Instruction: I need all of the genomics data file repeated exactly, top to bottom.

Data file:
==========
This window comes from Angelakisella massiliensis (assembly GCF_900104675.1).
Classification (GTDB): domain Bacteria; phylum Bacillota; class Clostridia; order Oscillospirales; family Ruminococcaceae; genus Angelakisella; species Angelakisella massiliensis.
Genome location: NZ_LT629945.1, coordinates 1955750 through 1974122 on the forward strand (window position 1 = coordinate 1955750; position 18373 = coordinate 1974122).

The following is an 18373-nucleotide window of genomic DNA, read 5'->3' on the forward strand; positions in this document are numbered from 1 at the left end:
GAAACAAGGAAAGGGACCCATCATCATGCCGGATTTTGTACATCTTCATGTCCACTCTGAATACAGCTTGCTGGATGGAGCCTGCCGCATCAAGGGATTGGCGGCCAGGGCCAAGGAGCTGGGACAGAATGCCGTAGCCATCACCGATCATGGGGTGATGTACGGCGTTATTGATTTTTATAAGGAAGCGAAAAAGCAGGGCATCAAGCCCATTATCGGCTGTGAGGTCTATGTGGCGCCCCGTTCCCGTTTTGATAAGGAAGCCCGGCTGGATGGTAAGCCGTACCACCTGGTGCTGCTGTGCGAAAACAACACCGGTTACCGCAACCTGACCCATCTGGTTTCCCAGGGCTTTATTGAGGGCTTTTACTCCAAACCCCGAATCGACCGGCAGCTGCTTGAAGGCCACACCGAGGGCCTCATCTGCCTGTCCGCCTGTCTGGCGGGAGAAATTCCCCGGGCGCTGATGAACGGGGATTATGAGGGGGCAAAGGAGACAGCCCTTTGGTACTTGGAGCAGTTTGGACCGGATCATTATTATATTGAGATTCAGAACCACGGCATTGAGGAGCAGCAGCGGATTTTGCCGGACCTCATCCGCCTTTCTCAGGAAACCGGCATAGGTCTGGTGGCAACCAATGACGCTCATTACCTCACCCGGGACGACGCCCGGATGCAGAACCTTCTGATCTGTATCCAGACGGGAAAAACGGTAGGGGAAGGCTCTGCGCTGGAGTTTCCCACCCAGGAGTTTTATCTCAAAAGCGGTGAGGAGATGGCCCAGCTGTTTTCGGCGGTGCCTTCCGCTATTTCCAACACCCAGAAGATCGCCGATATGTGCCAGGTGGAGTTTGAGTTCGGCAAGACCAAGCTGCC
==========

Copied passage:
This window comes from Angelakisella massiliensis (assembly GCF_900104675.1).
Classification (GTDB): domain Bacteria; phylum Bacillota; class Clostridia; order Oscillospirales; family Ruminococcaceae; genus Angelakisella; species Angelakisella massiliensis.
Genome location: NZ_LT629945.1, coordinates 1955750 through 1974122 on the forward strand (window position 1 = coordinate 1955750; position 18373 = coordinate 1974122).

The following is an 18373-nucleotide window of genomic DNA, read 5'->3' on the forward strand; positions in this document are numbered from 1 at the left end:
GAAACAAGGAAAGGGACCCATCATCATGCCGGATTTTGTACATCTTCATGTCCACTCTGAATACAGCTTGCTGGATGGAGCCTGCCGCATCAAGGGATTGGCGGCCAGGGCCAAGGAGCTGGGACAGAATGCCGTAGCCATCACCGATCATGGGGTGATGTACGGCGTTATTGATTTTTATAAGGAAGCGAAAAAGCAGGGCATCAAGCCCATTATCGGCTGTGAGGTCTATGTGGCGCCCCGTTCCCGTTTTGATAAGGAAGCCCGGCTGGATGGTAAGCCGTACCACCTGGTGCTGCTGTGCGAAAACAACACCGGTTACCGCAACCTGACCCATCTGGTTTCCCAGGGCTTTATTGAGGGCTTTTACTCCAAACCCCGAATCGACCGGCAGCTGCTTGAAGGCCACACCGAGGGCCTCATCTGCCTGTCCGCCTGTCTGGCGGGAGAAATTCCCCGGGCGCTGATGAACGGGGATTATGAGGGGGCAAAGGAGACAGCCCTTTGGTACTTGGAGCAGTTTGGACCGGATCATTATTATATTGAGATTCAGAACCACGGCATTGAGGAGCAGCAGCGGATTTTGCCGGACCTCATCCGCCTTTCTCAGGAAACCGGCATAGGTCTGGTGGCAACCAATGACGCTCATTACCTCACCCGGGACGACGCCCGGATGCAGAACCTTCTGATCTGTATCCAGACGGGAAAAACGGTAGGGGAAGGCTCTGCGCTGGAGTTTCCCACCCAGGAGTTTTATCTCAAAAGCGGTGAGGAGATGGCCCAGCTGTTTTCGGCGGTGCCTTCCGCTATTTCCAACACCCAGAAGATCGCCGATATGTGCCAGGTGGAGTTTGAGTTCGGCAAGACCAAGCTGCC